Reckoning a New Name

Reckoning a New Name

In Gramp’s senior years he acquired jowls. Earl Charles “Curly” Miller, my grandfather, was thin and remarkably bald. His stooped back and forward hips made his profile resemble a question mark. He wore a belt out of custom only, as his trousers rode high over the hillock of his belly.

Gramp before jowls and probably younger than I am now

For practical reasons, Gramp and I weren’t close. I was the youngest of his grandchildren, and the nine who preceded me knocked the play out of him. Also, he moved Gram from Pennsylvania to the dry heat of Arizona when I was under ten years old because of her severe arthritis.

Gramp passed in 1989, but he has been a frequent morning visitor lately. When the razor clears whiskers and foam from my cheeks, the past and future both look back at me: I’m getting jowls.

Did Gramp’s begin to show at fifty-five or am I outpacing him? This question, of course, has little to do with vanity and everything to do with aging. Season by season, I become more a grandfather and less John and Dad. The shift is glacial, but unmistakable. Even wife Kathy and grown children Elena and Micah join grandson Cole in calling me Pop. Killian is working on Mama and Dada, but he’ll chime in soon enough.

Last week, watching a squirrel nibble peanuts outside my den window, I remembered that changing names is a big deal. Abram and Sarai had to leave for the land that God would show them to become Abraham and Sarah. Jorge Mario Bergoglio had to pass through the Room of Tears before greeting the world as Pope Francis.

My new name has granted greater blessings than I had thought possible, but it has also brought on reckonings. Grandma Kathy and Pop are becoming family elders, the generation of jowls, crow’s feet and shuffles. Reflecting on this natural progression, I recognized an unflattering personal tendency: I’m kinder to the quick than to the dead.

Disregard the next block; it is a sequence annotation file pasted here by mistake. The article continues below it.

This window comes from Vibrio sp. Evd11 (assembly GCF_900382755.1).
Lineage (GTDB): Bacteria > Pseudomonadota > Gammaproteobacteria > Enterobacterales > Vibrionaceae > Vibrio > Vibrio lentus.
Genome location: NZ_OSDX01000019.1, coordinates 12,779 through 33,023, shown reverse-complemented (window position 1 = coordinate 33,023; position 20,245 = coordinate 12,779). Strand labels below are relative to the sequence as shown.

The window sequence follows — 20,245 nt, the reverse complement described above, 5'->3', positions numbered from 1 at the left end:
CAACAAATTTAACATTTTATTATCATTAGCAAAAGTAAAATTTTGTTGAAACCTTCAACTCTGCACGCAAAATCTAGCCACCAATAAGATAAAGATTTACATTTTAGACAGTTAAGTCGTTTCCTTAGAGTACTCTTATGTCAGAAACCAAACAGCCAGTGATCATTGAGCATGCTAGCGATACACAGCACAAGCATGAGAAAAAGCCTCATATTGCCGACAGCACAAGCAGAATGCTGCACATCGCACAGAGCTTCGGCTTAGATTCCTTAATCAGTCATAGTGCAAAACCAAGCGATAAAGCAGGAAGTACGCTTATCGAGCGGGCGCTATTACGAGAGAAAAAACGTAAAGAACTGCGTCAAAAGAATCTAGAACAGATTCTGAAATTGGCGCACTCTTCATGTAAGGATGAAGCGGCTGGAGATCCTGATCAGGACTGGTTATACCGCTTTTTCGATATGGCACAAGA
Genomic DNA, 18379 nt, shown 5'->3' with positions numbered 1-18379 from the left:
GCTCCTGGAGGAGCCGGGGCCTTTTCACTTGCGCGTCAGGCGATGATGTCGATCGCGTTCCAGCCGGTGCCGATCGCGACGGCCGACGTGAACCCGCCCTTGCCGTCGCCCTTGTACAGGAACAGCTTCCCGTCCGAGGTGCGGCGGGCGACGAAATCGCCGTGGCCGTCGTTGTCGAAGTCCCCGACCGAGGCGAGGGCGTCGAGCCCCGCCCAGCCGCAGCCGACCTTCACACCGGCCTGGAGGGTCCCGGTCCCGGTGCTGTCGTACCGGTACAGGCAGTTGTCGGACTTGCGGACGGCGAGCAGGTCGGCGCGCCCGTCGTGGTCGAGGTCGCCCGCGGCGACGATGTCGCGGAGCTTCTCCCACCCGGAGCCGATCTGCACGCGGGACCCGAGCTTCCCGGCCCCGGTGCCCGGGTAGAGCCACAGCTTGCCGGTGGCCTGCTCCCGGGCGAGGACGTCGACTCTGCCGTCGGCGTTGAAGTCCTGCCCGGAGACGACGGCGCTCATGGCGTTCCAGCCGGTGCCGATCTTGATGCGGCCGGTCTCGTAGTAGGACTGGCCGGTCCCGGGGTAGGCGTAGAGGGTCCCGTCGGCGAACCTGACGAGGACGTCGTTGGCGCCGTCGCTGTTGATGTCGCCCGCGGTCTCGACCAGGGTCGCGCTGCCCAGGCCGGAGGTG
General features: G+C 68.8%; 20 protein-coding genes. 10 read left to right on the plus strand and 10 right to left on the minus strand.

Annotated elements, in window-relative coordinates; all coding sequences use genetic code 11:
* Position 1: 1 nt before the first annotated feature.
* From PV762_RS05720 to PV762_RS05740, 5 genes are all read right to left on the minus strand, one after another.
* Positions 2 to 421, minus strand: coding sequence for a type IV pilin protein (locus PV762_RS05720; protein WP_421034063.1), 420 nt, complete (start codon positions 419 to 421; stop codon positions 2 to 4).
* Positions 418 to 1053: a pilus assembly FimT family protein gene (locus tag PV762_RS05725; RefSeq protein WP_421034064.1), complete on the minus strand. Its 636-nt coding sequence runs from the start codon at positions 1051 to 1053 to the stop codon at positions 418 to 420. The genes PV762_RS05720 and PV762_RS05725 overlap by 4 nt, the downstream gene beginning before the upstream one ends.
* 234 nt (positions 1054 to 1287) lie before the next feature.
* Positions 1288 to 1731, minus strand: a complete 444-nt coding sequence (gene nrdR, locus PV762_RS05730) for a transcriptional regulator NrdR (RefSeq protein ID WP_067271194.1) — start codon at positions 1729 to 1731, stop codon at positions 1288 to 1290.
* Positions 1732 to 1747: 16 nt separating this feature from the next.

A new friend?

Staring at the hungry squirrel’s pale auburn tail fluttering in the wind chill, I concluded that the living are works in progress, whereas the dead are finished. Stiff sentences roll off of my tongue easily when I don’t have to look the defendants in the eye.

Gramp, I must add, was a good sort. He took gentle care of Gram (let us name her, Dorothea Specht Miller) for decades, boiling syringes and giving shots. His achievement as a business executive was notable—paid cash for his fat Buicks. And as he sat outside his greenhouse, squirrels would take peanuts from his lips. I saw them nearly touch their noses to his neat mustache.

But he had flaws, no more or less than your standard, boilerplate soul. Still, without realizing it, I’ve been unduly hard on Gramp and other relatives gone on to glory.

As my own jowls grow, I name the transgressions of my parents and grandparents, aunts and uncles, and am ashamed to say that my forgiveness has been lacking—as if it’s my place to forgive anybody for anything. This realization hasn’t kept me up at night, but I do repent (the Greek word is metanoia: to change one’s mind, to turn around).

Every family has trespasses that it keeps in one silent attic corner, covered in the dust of consequences and regret. One of my tasks in the years ahead will be to drag old sins out into the light and grant them my share of absolution.